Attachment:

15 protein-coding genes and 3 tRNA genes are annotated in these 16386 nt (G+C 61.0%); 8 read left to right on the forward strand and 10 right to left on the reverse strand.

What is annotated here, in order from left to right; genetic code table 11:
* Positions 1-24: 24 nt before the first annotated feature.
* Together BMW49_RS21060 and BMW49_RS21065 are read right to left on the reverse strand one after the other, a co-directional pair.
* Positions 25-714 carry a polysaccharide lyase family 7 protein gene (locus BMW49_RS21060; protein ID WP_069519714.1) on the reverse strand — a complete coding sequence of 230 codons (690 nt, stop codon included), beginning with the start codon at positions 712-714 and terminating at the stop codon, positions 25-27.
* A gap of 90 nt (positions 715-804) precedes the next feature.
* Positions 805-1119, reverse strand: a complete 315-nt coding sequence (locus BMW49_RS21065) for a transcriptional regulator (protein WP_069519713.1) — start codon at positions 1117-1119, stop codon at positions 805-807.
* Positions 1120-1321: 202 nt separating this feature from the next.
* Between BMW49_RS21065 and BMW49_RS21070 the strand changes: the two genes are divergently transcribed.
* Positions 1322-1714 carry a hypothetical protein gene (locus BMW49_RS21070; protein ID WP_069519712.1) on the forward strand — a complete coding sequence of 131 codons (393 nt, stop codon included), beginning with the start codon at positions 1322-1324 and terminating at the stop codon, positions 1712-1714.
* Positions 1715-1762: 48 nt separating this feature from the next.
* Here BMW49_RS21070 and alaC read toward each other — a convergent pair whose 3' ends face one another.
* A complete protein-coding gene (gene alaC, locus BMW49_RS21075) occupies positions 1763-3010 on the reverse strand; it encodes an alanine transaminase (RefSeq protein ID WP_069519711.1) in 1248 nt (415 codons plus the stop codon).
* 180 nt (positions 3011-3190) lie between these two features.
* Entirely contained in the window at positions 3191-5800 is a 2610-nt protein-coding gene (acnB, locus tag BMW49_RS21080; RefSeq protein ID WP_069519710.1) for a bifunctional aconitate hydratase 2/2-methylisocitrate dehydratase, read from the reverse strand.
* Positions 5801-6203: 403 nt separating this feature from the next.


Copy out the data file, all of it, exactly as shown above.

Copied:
15 protein-coding genes and 3 tRNA genes are annotated in these 16386 nt (G+C 61.0%); 8 read left to right on the forward strand and 10 right to left on the reverse strand.

What is annotated here, in order from left to right; genetic code table 11:
* Positions 1-24: 24 nt before the first annotated feature.
* Together BMW49_RS21060 and BMW49_RS21065 are read right to left on the reverse strand one after the other, a co-directional pair.
* Positions 25-714 carry a polysaccharide lyase family 7 protein gene (locus BMW49_RS21060; protein ID WP_069519714.1) on the reverse strand — a complete coding sequence of 230 codons (690 nt, stop codon included), beginning with the start codon at positions 712-714 and terminating at the stop codon, positions 25-27.
* A gap of 90 nt (positions 715-804) precedes the next feature.
* Positions 805-1119, reverse strand: a complete 315-nt coding sequence (locus BMW49_RS21065) for a transcriptional regulator (protein WP_069519713.1) — start codon at positions 1117-1119, stop codon at positions 805-807.
* Positions 1120-1321: 202 nt separating this feature from the next.
* Between BMW49_RS21065 and BMW49_RS21070 the strand changes: the two genes are divergently transcribed.
* Positions 1322-1714 carry a hypothetical protein gene (locus BMW49_RS21070; protein ID WP_069519712.1) on the forward strand — a complete coding sequence of 131 codons (393 nt, stop codon included), beginning with the start codon at positions 1322-1324 and terminating at the stop codon, positions 1712-1714.
* Positions 1715-1762: 48 nt separating this feature from the next.
* Here BMW49_RS21070 and alaC read toward each other — a convergent pair whose 3' ends face one another.
* A complete protein-coding gene (gene alaC, locus BMW49_RS21075) occupies positions 1763-3010 on the reverse strand; it encodes an alanine transaminase (RefSeq protein ID WP_069519711.1) in 1248 nt (415 codons plus the stop codon).
* 180 nt (positions 3011-3190) lie between these two features.
* Entirely contained in the window at positions 3191-5800 is a 2610-nt protein-coding gene (acnB, locus tag BMW49_RS21080; RefSeq protein ID WP_069519710.1) for a bifunctional aconitate hydratase 2/2-methylisocitrate dehydratase, read from the reverse strand.
* Positions 5801-6203: 403 nt separating this feature from the next.